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Topics: Professional Development, Teaching Strategies, Democracy, Voting Rights, Choosing to Participate, Facing History Resources, Religious Tolerance, Teaching, Teaching Resources, History

Raising Ethical Children: Discussing the Film "Selma" with Young People

Posted by Steven Becton on February 6, 2015

It can be so very difficult to discuss race with our children.

The conversation is particularly complex when it's about some of our nation's not-so-proud moments.Rather than face such moments head-on, sometimes we instead seek to protect our children (and even ourselves) from the pain and shame of the past, and so we often gloss over physical, emotional, and psychological suffering in history to get to a more palatable, less troubling version of those events. Moments like 1965 in Selma, Alabama, too quickly become "the victory of voting rights" rather than the painful history of a tired, yet determined, African American community that stood toe-to-toe against those who used terror, intimidation, and unjust laws to deny them opportunity to freely exercise the right to vote.

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Topics: Civil Rights Movement, Film, Democracy, Voting Rights, Choosing to Participate, Selma, Raising Ethical Children, Civil Rights, History

Talking About Paris: Citizenship in the Face of Division, Fear, and Hatred

Posted by Karen Murphy on January 12, 2015

Teaching after mass violence, including acts of terrorism, is incredibly challenging.

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Topics: Antisemitism, Democracy, Choosing to Participate, Human Rights, Immigration, Religious Tolerance, Teaching, Schools, News, Identity, Genocide/Collective Violence

Reconsidering Selma: Teaching the Stories Behind a Pivotal Moment in History

Posted by Adam Strom on January 8, 2015

There are so many moments throughout history whose untold and overlooked stories make them much more fascinating than the versions that are typically taught or talked about in the classroom. The 1965 civil rights march from Selma, Alabama to Montgomery is one of those stories.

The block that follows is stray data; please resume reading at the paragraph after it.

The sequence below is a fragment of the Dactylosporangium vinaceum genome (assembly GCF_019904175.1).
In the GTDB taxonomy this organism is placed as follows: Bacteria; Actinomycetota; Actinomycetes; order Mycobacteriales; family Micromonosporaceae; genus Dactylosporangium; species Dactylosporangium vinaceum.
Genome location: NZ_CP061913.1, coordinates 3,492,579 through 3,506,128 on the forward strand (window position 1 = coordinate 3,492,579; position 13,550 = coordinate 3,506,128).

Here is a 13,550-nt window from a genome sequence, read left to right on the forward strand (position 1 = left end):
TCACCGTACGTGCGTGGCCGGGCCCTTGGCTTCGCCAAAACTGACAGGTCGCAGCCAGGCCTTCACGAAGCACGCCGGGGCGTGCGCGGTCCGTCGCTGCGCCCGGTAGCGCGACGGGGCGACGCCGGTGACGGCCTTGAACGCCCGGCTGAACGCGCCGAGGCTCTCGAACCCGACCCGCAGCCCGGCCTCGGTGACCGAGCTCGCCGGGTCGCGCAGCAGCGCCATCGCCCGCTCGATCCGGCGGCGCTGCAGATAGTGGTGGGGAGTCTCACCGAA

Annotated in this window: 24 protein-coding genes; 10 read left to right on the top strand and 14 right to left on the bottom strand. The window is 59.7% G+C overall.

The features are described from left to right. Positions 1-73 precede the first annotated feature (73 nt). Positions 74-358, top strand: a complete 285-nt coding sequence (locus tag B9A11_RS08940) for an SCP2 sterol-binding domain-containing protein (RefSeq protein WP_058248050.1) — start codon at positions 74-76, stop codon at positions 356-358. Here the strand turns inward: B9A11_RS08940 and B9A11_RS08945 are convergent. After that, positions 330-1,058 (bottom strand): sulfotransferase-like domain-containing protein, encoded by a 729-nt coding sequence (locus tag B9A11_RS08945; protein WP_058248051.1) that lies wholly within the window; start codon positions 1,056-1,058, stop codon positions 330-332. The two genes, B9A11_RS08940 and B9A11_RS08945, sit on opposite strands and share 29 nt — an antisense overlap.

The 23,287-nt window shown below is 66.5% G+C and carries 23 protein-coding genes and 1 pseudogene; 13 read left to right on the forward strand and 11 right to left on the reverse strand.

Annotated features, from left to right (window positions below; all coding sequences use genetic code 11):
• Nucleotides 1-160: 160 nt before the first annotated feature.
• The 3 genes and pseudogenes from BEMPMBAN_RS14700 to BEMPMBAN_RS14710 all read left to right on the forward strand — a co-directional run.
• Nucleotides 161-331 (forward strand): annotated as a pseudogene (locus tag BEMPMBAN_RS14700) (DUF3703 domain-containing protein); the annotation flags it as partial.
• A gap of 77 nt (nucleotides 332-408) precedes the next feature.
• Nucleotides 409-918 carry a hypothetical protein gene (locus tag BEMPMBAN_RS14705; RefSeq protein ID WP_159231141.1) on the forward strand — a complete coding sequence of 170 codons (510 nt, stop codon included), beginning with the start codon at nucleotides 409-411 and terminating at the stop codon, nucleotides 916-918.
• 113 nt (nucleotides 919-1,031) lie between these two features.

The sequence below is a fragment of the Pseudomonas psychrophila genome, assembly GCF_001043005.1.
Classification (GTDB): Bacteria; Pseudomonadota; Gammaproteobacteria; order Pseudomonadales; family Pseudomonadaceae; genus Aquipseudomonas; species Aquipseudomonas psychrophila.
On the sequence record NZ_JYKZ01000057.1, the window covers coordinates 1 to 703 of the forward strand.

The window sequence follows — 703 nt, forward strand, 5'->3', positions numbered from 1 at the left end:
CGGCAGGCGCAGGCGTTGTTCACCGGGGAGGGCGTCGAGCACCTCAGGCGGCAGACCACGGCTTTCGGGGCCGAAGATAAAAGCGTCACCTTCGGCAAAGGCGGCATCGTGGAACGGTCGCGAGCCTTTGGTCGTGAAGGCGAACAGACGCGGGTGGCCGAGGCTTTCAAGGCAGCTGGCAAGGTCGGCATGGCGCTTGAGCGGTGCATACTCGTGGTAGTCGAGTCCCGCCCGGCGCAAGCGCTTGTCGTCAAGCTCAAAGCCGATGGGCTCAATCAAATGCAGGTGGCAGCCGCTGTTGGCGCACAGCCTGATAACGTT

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Topics: Civil Rights Movement, Film, Democracy, Voting Rights, Choosing to Participate, Selma, Facing History Resources, Teaching Resources, Video, Civil Rights, History

10 Quotes from History to Inspire Empathy

Posted by Julia Rappaport on December 30, 2014

The news around the world has been grim recently. During times of conflict and difficulty, we look to history and remember the inspirational words from upstanders of the past—those who shared our goal of creating a better, more informed, and more thoughtful society.

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Topics: Democracy, Choosing to Participate, Students, Human Rights, Facing History Resources, Schools, Teachers, Civil Rights, History

After Eric Garner: One School’s Courageous Conversation

Posted by Steven Becton on December 10, 2014

As I prepared to write this post, I had to confront the most difficult, yet most important, person that I would be in conversation with: myself.

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Topics: Classrooms, Teaching Strategies, Democracy, Students, Human Rights, Safe Schools, Teaching, Schools, News, Identity, Teaching Resources, Teachers

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Welcome to Facing Today, a Facing History blog. Facing History and Ourselves combats racism and antisemitism by using history to teach tolerance in classrooms around the globe.